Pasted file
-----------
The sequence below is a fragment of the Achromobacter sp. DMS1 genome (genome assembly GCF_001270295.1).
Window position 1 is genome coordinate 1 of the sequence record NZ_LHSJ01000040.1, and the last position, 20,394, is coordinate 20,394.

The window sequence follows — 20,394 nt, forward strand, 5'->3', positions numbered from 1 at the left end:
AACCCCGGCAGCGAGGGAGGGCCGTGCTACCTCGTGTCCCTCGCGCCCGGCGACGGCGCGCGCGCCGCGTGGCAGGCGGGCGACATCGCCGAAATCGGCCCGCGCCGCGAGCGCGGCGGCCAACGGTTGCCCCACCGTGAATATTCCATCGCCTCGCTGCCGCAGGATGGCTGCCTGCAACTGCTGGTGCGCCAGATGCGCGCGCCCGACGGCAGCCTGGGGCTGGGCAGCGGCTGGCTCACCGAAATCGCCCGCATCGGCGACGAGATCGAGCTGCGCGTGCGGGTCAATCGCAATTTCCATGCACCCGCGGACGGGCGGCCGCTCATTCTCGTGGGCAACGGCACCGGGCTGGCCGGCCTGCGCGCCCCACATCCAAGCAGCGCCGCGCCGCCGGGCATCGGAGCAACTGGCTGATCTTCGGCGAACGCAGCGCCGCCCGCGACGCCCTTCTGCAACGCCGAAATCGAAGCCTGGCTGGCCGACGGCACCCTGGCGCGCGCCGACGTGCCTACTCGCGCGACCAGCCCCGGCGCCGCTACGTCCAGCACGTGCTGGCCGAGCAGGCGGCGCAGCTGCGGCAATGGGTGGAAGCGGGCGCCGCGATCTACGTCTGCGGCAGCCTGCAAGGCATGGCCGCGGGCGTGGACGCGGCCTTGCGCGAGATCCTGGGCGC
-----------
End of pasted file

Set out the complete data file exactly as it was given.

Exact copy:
The sequence below is a fragment of the Achromobacter sp. DMS1 genome (genome assembly GCF_001270295.1).
Window position 1 is genome coordinate 1 of the sequence record NZ_LHSJ01000040.1, and the last position, 20,394, is coordinate 20,394.

The window sequence follows — 20,394 nt, forward strand, 5'->3', positions numbered from 1 at the left end:
AACCCCGGCAGCGAGGGAGGGCCGTGCTACCTCGTGTCCCTCGCGCCCGGCGACGGCGCGCGCGCCGCGTGGCAGGCGGGCGACATCGCCGAAATCGGCCCGCGCCGCGAGCGCGGCGGCCAACGGTTGCCCCACCGTGAATATTCCATCGCCTCGCTGCCGCAGGATGGCTGCCTGCAACTGCTGGTGCGCCAGATGCGCGCGCCCGACGGCAGCCTGGGGCTGGGCAGCGGCTGGCTCACCGAAATCGCCCGCATCGGCGACGAGATCGAGCTGCGCGTGCGGGTCAATCGCAATTTCCATGCACCCGCGGACGGGCGGCCGCTCATTCTCGTGGGCAACGGCACCGGGCTGGCCGGCCTGCGCGCCCCACATCCAAGCAGCGCCGCGCCGCCGGGCATCGGAGCAACTGGCTGATCTTCGGCGAACGCAGCGCCGCCCGCGACGCCCTTCTGCAACGCCGAAATCGAAGCCTGGCTGGCCGACGGCACCCTGGCGCGCGCCGACGTGCCTACTCGCGCGACCAGCCCCGGCGCCGCTACGTCCAGCACGTGCTGGCCGAGCAGGCGGCGCAGCTGCGGCAATGGGTGGAAGCGGGCGCCGCGATCTACGTCTGCGGCAGCCTGCAAGGCATGGCCGCGGGCGTGGACGCGGCCTTGCGCGAGATCCTGGGCGC